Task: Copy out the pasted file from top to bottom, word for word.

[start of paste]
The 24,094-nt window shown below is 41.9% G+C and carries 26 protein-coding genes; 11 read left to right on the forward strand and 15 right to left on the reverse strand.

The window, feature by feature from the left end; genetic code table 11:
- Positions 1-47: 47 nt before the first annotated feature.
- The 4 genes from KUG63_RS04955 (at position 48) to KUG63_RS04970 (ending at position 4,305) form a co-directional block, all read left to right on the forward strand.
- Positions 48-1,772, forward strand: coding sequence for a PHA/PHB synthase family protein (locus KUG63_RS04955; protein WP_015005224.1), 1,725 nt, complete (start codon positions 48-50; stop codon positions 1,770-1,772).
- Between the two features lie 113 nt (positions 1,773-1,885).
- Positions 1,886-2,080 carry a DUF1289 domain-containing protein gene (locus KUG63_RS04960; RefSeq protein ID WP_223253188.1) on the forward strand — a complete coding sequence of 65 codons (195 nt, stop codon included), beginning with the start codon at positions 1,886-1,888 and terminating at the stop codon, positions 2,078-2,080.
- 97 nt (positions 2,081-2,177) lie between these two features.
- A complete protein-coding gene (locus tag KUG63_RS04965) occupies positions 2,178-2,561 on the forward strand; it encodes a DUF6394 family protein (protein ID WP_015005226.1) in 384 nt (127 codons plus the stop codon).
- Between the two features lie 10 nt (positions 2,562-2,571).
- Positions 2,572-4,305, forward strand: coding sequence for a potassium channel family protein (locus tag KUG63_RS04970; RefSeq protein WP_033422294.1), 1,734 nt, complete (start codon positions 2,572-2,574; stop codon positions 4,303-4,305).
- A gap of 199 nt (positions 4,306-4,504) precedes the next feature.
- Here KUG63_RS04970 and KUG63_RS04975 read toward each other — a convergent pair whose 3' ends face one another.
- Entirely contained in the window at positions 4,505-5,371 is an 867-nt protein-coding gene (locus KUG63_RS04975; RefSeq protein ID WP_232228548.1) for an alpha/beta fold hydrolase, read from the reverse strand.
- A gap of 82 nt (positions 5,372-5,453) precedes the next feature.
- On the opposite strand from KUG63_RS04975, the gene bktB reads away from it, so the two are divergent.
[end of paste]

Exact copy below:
The 24,094-nt window shown below is 41.9% G+C and carries 26 protein-coding genes; 11 read left to right on the forward strand and 15 right to left on the reverse strand.

The window, feature by feature from the left end; genetic code table 11:
- Positions 1-47: 47 nt before the first annotated feature.
- The 4 genes from KUG63_RS04955 (at position 48) to KUG63_RS04970 (ending at position 4,305) form a co-directional block, all read left to right on the forward strand.
- Positions 48-1,772, forward strand: coding sequence for a PHA/PHB synthase family protein (locus KUG63_RS04955; protein WP_015005224.1), 1,725 nt, complete (start codon positions 48-50; stop codon positions 1,770-1,772).
- Between the two features lie 113 nt (positions 1,773-1,885).
- Positions 1,886-2,080 carry a DUF1289 domain-containing protein gene (locus KUG63_RS04960; RefSeq protein ID WP_223253188.1) on the forward strand — a complete coding sequence of 65 codons (195 nt, stop codon included), beginning with the start codon at positions 1,886-1,888 and terminating at the stop codon, positions 2,078-2,080.
- 97 nt (positions 2,081-2,177) lie between these two features.
- A complete protein-coding gene (locus tag KUG63_RS04965) occupies positions 2,178-2,561 on the forward strand; it encodes a DUF6394 family protein (protein ID WP_015005226.1) in 384 nt (127 codons plus the stop codon).
- Between the two features lie 10 nt (positions 2,562-2,571).
- Positions 2,572-4,305, forward strand: coding sequence for a potassium channel family protein (locus tag KUG63_RS04970; RefSeq protein WP_033422294.1), 1,734 nt, complete (start codon positions 2,572-2,574; stop codon positions 4,303-4,305).
- A gap of 199 nt (positions 4,306-4,504) precedes the next feature.
- Here KUG63_RS04970 and KUG63_RS04975 read toward each other — a convergent pair whose 3' ends face one another.
- Entirely contained in the window at positions 4,505-5,371 is an 867-nt protein-coding gene (locus KUG63_RS04975; RefSeq protein ID WP_232228548.1) for an alpha/beta fold hydrolase, read from the reverse strand.
- A gap of 82 nt (positions 5,372-5,453) precedes the next feature.
- On the opposite strand from KUG63_RS04975, the gene bktB reads away from it, so the two are divergent.